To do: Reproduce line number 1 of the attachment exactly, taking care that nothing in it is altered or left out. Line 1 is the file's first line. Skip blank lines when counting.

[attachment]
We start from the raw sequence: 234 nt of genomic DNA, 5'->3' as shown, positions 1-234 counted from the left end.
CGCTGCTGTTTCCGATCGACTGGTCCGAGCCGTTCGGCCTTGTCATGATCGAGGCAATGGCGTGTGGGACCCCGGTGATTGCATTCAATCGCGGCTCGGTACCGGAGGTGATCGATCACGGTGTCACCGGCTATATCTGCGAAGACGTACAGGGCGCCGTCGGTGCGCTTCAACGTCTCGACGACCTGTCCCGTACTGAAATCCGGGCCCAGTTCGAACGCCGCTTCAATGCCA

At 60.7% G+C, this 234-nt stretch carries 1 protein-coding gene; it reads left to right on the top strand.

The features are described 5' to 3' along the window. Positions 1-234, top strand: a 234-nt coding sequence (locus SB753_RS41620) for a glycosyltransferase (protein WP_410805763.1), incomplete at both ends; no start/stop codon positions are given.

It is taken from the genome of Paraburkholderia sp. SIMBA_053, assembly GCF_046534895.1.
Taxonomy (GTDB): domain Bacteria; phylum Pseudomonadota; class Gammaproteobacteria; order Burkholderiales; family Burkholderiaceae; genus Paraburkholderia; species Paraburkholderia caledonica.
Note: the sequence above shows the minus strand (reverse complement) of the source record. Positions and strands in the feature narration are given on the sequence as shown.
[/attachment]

We start from the raw sequence: 234 nt of genomic DNA, 5'->3' as shown, positions 1-234 counted from the left end.